More from Explore Modern Artists

 

How to Press a Flower

how to press a flower

Do you have a bounty of flowers in your garden? Have you ever wanted to press a flower, but weren’t sure where to start?

how to press a flower

Pressing flowers just requires a little bit of patience for the flowers to actually dry, but the process is quite simple and doesn’t require a lot of fancy equipment.

how to press a flower

Start by collecting some flowers. Big thick flowers like roses are hard to press, but delicate flowers like pansies are the perfect candidates for this project. My suggestion: Make an experiment out of the process and try a bunch of different flowers to discover what works best.

We thought that daffodils would work out great, but they stuck to the press and lost a lot of color. So experiment, make guesses, document your ideas, and make some discoveries.

how to press a flower fridge

If you’re not pressing right away, store your flowers in the fridge to keep them fresh.

how to press a flower

Flower Press

I used a very inexpensive product, the 4M Flower Press Kit (Amazon). The press comes with nifty straps that you can tighten and hold the whole thing together, and I didn’t have to spend a lot of time cutting cardboard. However, you could easily make your own press with the following materials: a stack of cardboard, photocopy paper, and a heavy book.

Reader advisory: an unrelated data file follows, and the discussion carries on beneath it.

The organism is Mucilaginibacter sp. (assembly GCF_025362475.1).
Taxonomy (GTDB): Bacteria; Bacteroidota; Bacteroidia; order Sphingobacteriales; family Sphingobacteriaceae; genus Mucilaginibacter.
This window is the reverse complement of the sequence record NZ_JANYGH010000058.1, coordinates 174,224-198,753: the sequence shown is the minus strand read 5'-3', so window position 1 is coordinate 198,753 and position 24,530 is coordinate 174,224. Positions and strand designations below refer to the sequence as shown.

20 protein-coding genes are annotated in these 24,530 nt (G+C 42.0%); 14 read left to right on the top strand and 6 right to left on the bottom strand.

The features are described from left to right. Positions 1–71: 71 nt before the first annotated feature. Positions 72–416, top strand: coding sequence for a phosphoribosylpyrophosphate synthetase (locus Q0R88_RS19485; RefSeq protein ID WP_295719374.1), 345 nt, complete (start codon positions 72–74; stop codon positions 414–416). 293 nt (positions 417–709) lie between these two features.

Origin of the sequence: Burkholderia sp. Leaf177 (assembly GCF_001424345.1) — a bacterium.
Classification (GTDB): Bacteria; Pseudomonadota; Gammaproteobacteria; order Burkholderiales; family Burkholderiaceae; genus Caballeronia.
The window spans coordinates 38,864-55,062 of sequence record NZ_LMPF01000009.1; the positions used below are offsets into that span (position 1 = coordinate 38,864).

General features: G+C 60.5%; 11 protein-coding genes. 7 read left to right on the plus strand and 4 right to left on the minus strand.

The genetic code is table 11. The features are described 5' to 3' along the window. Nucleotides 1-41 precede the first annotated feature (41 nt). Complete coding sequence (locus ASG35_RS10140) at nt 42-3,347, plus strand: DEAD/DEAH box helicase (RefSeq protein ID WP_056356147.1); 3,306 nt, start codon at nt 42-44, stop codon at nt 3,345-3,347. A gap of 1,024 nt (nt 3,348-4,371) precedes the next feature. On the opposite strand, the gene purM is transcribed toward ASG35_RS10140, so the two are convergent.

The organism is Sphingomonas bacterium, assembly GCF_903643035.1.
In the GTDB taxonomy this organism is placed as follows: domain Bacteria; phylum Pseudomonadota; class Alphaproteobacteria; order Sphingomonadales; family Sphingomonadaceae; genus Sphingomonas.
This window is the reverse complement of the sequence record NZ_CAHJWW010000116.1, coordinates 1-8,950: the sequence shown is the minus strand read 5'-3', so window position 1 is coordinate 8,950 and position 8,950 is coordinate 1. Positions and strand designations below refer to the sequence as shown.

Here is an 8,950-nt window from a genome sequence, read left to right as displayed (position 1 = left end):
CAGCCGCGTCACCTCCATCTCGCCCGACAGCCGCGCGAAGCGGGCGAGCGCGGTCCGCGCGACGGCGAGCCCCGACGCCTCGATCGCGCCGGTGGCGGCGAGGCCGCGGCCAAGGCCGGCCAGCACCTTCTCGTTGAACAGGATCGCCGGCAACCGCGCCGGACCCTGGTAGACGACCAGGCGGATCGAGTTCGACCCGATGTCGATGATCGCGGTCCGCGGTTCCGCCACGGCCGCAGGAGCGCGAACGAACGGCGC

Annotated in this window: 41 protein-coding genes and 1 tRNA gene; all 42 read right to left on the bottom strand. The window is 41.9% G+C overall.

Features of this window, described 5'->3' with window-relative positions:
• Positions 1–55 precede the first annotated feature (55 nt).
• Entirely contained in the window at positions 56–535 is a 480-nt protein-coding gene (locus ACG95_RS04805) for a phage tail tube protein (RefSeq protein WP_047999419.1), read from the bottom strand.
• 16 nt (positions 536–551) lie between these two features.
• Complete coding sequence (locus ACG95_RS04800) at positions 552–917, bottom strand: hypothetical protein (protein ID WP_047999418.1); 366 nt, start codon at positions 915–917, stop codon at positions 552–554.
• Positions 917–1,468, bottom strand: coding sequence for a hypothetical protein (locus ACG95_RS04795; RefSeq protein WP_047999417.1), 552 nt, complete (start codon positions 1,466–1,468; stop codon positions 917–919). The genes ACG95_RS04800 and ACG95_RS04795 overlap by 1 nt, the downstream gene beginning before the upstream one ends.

how to press a flower

Place one piece of cardboard down on your table. Cover it with a piece of photocopy paper. Place flowers on the paper in the way that you want them to dry. Add another sheet of paper on top of this, and then another piece of cardboard.

how to press a flower

Keep stacking: Cardboard, paper, flowers, paper. Repeat. Repeat. Repeat. Until you’re done. Place one last piece of cardboard on top. Cover the whole thing with one or more heavy bricks to smoosh it down flat.

how to press a flower

This is where you have to be patient: come back and check the flowers in two weeks. We pressed these two weeks before the grandparents came for a visit, which created a natural moment in our lives for uncovering our dried treasures.

how to press a flower

If you’d like to glue these to a card, pour some white glue, Mod Podge (Amazon), or Glazing Medium (Amazon)
into a small bowl. Paint the glue to the card (not too much if you care about the glue showing) and adhere the flowers to your paper.

how to press a flower

You can use your pressed flowers to make collaged cards, framable art, or add a bowl of them to a table and see what the kids come up with.

*********

Which reminds me that our next Creative Challenge for kids is coming up on June 4, and the material is: Flowers! I hope you’ll join me. Start collecting those flowers and have fun with this one.

And if you’re looking for a reason to make your own art and would love the company of others to motivate you, I hope you’ll consider joining the fun Double Page Spread Challenge. We just started last week and there’s already a ton of inspiration on Instagram (type in #tinkersketch to follow) and on Facebook.